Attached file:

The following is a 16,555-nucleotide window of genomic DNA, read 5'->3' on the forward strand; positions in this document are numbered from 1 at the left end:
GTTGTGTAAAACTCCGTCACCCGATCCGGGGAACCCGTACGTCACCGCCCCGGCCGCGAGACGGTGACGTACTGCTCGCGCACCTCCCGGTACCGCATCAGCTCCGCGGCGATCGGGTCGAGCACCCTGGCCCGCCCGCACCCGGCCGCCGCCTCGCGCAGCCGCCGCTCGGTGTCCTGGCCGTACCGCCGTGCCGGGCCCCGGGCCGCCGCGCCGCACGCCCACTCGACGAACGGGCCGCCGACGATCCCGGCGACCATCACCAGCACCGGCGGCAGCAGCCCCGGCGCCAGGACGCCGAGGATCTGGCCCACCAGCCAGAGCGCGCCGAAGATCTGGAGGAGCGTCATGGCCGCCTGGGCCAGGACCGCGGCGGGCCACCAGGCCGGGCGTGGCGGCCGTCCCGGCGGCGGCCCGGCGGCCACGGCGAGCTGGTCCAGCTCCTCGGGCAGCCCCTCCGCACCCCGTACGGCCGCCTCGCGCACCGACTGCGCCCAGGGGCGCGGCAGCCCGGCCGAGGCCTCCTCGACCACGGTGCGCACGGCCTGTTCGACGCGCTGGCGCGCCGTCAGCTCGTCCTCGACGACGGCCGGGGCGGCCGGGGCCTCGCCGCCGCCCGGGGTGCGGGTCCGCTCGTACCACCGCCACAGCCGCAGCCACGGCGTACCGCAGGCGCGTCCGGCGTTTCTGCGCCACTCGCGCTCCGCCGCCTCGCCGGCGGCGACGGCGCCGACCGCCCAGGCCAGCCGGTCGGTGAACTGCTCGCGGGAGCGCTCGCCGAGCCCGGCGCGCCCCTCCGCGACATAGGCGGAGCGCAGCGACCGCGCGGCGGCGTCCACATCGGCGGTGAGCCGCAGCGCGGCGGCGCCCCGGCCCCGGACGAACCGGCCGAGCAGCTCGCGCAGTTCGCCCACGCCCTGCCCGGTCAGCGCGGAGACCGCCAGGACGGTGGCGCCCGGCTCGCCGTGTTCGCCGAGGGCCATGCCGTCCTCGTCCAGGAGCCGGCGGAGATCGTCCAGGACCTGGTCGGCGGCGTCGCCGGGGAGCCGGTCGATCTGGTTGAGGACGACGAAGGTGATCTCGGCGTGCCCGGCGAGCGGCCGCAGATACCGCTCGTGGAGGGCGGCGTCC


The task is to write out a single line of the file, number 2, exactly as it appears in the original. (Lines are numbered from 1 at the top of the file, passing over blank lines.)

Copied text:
GTTGTGTAAAACTCCGTCACCCGATCCGGGGAACCCGTACGTCACCGCCCCGGCCGCGAGACGGTGACGTACTGCTCGCGCACCTCCCGGTACCGCATCAGCTCCGCGGCGATCGGGTCGAGCACCCTGGCCCGCCCGCACCCGGCCGCCGCCTCGCGCAGCCGCCGCTCGGTGTCCTGGCCGTACCGCCGTGCCGGGCCCCGGGCCGCCGCGCCGCACGCCCACTCGACGAACGGGCCGCCGACGATCCCGGCGACCATCACCAGCACCGGCGGCAGCAGCCCCGGCGCCAGGACGCCGAGGATCTGGCCCACCAGCCAGAGCGCGCCGAAGATCTGGAGGAGCGTCATGGCCGCCTGGGCCAGGACCGCGGCGGGCCACCAGGCCGGGCGTGGCGGCCGTCCCGGCGGCGGCCCGGCGGCCACGGCGAGCTGGTCCAGCTCCTCGGGCAGCCCCTCCGCACCCCGTACGGCCGCCTCGCGCACCGACTGCGCCCAGGGGCGCGGCAGCCCGGCCGAGGCCTCCTCGACCACGGTGCGCACGGCCTGTTCGACGCGCTGGCGCGCCGTCAGCTCGTCCTCGACGACGGCCGGGGCGGCCGGGGCCTCGCCGCCGCCCGGGGTGCGGGTCCGCTCGTACCACCGCCACAGCCGCAGCCACGGCGTACCGCAGGCGCGTCCGGCGTTTCTGCGCCACTCGCGCTCCGCCGCCTCGCCGGCGGCGACGGCGCCGACCGCCCAGGCCAGCCGGTCGGTGAACTGCTCGCGGGAGCGCTCGCCGAGCCCGGCGCGCCCCTCCGCGACATAGGCGGAGCGCAGCGACCGCGCGGCGGCGTCCACATCGGCGGTGAGCCGCAGCGCGGCGGCGCCCCGGCCCCGGACGAACCGGCCGAGCAGCTCGCGCAGTTCGCCCACGCCCTGCCCGGTCAGCGCGGAGACCGCCAGGACGGTGGCGCCCGGCTCGCCGTGTTCGCCGAGGGCCATGCCGTCCTCGTCCAGGAGCCGGCGGAGATCGTCCAGGACCTGGTCGGCGGCGTCGCCGGGGAGCCGGTCGATCTGGTTGAGGACGACGAAGGTGATCTCGGCGTGCCCGGCGAGCGGCCGCAGATACCGCTCGTGGAGGGCGGCGTCC